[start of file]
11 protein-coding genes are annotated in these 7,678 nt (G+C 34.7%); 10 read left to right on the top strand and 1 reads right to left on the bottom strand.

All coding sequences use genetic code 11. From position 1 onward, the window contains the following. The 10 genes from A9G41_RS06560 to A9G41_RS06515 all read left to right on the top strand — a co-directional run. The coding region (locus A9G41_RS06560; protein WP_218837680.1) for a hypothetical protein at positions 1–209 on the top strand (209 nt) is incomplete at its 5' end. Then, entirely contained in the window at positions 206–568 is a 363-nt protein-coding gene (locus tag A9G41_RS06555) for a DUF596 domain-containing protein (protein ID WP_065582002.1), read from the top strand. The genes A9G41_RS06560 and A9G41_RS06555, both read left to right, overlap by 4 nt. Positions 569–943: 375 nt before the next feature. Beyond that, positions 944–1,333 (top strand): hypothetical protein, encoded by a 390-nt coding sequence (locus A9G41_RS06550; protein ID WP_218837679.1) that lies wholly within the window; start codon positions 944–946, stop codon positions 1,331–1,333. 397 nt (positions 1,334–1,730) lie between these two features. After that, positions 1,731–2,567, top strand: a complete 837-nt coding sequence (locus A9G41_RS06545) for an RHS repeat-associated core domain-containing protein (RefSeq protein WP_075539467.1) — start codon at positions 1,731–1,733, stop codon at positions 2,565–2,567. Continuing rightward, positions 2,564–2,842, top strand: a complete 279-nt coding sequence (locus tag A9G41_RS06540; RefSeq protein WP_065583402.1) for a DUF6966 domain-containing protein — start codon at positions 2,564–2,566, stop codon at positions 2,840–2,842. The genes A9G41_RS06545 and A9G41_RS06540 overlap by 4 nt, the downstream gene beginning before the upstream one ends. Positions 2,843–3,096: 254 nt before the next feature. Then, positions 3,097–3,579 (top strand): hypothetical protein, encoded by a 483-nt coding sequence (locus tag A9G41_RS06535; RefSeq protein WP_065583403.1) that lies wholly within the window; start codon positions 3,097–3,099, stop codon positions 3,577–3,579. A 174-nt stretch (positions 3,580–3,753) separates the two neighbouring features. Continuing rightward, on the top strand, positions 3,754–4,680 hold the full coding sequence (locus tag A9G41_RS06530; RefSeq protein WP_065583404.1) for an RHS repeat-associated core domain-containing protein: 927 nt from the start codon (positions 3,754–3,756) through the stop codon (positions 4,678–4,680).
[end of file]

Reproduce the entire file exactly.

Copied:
11 protein-coding genes are annotated in these 7,678 nt (G+C 34.7%); 10 read left to right on the top strand and 1 reads right to left on the bottom strand.

All coding sequences use genetic code 11. From position 1 onward, the window contains the following. The 10 genes from A9G41_RS06560 to A9G41_RS06515 all read left to right on the top strand — a co-directional run. The coding region (locus A9G41_RS06560; protein WP_218837680.1) for a hypothetical protein at positions 1–209 on the top strand (209 nt) is incomplete at its 5' end. Then, entirely contained in the window at positions 206–568 is a 363-nt protein-coding gene (locus tag A9G41_RS06555) for a DUF596 domain-containing protein (protein ID WP_065582002.1), read from the top strand. The genes A9G41_RS06560 and A9G41_RS06555, both read left to right, overlap by 4 nt. Positions 569–943: 375 nt before the next feature. Beyond that, positions 944–1,333 (top strand): hypothetical protein, encoded by a 390-nt coding sequence (locus A9G41_RS06550; protein ID WP_218837679.1) that lies wholly within the window; start codon positions 944–946, stop codon positions 1,331–1,333. 397 nt (positions 1,334–1,730) lie between these two features. After that, positions 1,731–2,567, top strand: a complete 837-nt coding sequence (locus A9G41_RS06545) for an RHS repeat-associated core domain-containing protein (RefSeq protein WP_075539467.1) — start codon at positions 1,731–1,733, stop codon at positions 2,565–2,567. Continuing rightward, positions 2,564–2,842, top strand: a complete 279-nt coding sequence (locus tag A9G41_RS06540; RefSeq protein WP_065583402.1) for a DUF6966 domain-containing protein — start codon at positions 2,564–2,566, stop codon at positions 2,840–2,842. The genes A9G41_RS06545 and A9G41_RS06540 overlap by 4 nt, the downstream gene beginning before the upstream one ends. Positions 2,843–3,096: 254 nt before the next feature. Then, positions 3,097–3,579 (top strand): hypothetical protein, encoded by a 483-nt coding sequence (locus tag A9G41_RS06535; RefSeq protein WP_065583403.1) that lies wholly within the window; start codon positions 3,097–3,099, stop codon positions 3,577–3,579. A 174-nt stretch (positions 3,580–3,753) separates the two neighbouring features. Continuing rightward, on the top strand, positions 3,754–4,680 hold the full coding sequence (locus tag A9G41_RS06530; RefSeq protein WP_065583404.1) for an RHS repeat-associated core domain-containing protein: 927 nt from the start codon (positions 3,754–3,756) through the stop codon (positions 4,678–4,680).